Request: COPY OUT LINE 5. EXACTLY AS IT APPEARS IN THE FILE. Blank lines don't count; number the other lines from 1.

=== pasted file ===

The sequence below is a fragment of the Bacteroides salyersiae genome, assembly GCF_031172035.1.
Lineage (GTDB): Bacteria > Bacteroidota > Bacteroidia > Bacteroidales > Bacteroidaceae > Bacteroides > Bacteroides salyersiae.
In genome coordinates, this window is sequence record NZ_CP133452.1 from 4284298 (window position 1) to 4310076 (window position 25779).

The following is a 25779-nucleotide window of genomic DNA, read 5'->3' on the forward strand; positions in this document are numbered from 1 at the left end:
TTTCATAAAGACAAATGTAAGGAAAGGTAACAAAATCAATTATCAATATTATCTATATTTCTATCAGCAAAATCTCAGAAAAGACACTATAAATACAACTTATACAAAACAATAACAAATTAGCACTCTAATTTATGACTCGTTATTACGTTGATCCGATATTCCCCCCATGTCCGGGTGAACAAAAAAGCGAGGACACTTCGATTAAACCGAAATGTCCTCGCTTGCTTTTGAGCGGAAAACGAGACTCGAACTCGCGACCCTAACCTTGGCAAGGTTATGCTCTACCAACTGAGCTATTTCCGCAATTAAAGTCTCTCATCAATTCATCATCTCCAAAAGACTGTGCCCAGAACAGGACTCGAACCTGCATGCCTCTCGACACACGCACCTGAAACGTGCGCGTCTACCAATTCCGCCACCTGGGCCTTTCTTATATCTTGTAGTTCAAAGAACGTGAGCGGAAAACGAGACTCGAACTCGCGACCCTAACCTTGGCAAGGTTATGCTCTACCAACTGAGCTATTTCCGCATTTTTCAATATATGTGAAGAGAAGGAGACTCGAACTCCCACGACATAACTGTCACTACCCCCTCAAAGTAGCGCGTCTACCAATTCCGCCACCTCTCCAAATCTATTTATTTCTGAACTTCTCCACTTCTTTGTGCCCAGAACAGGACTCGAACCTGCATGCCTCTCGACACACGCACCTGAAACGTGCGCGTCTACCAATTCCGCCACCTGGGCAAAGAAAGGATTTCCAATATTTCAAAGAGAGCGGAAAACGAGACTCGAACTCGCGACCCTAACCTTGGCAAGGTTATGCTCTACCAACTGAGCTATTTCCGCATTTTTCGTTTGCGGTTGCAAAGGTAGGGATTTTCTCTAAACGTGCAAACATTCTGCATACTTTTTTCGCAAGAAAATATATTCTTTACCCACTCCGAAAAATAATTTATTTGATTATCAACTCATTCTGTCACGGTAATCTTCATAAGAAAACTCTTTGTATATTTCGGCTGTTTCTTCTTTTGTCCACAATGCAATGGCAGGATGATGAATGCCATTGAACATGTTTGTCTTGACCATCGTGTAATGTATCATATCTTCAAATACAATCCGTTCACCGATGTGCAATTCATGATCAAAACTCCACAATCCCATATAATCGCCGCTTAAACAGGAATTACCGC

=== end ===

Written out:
TTTCATAAAGACAAATGTAAGGAAAGGTAACAAAATCAATTATCAATATTATCTATATTTCTATCAGCAAAATCTCAGAAAAGACACTATAAATACAACTTATACAAAACAATAACAAATTAGCACTCTAATTTATGACTCGTTATTACGTTGATCCGATATTCCCCCCATGTCCGGGTGAACAAAAAAGCGAGGACACTTCGATTAAACCGAAATGTCCTCGCTTGCTTTTGAGCGGAAAACGAGACTCGAACTCGCGACCCTAACCTTGGCAAGGTTATGCTCTACCAACTGAGCTATTTCCGCAATTAAAGTCTCTCATCAATTCATCATCTCCAAAAGACTGTGCCCAGAACAGGACTCGAACCTGCATGCCTCTCGACACACGCACCTGAAACGTGCGCGTCTACCAATTCCGCCACCTGGGCCTTTCTTATATCTTGTAGTTCAAAGAACGTGAGCGGAAAACGAGACTCGAACTCGCGACCCTAACCTTGGCAAGGTTATGCTCTACCAACTGAGCTATTTCCGCATTTTTCAATATATGTGAAGAGAAGGAGACTCGAACTCCCACGACATAACTGTCACTACCCCCTCAAAGTAGCGCGTCTACCAATTCCGCCACCTCTCCAAATCTATTTATTTCTGAACTTCTCCACTTCTTTGTGCCCAGAACAGGACTCGAACCTGCATGCCTCTCGACACACGCACCTGAAACGTGCGCGTCTACCAATTCCGCCACCTGGGCAAAGAAAGGATTTCCAATATTTCAAAGAGAGCGGAAAACGAGACTCGAACTCGCGACCCTAACCTTGGCAAGGTTATGCTCTACCAACTGAGCTATTTCCGCATTTTTCGTTTGCGGTTGCAAAGGTAGGGATTTTCTCTAAACGTGCAAACATTCTGCATACTTTTTTCGCAAGAAAATATATTCTTTACCCACTCCGAAAAATAATTTATTTGATTATCAACTCATTCTGTCACGGTAATCTTCATAAGAAAACTCTTTGTATATTTCGGCTGTTTCTTCTTTTGTCCACAATGCAATGGCAGGATGATGAATGCCATTGAACATGTTTGTCTTGACCATCGTGTAATGTATCATATCTTCAAATACAATCCGTTCACCGATGTGCAATTCATGATCAAAACTCCACAATCCCATATAATCGCCGCTTAAACAGGAATTACCGC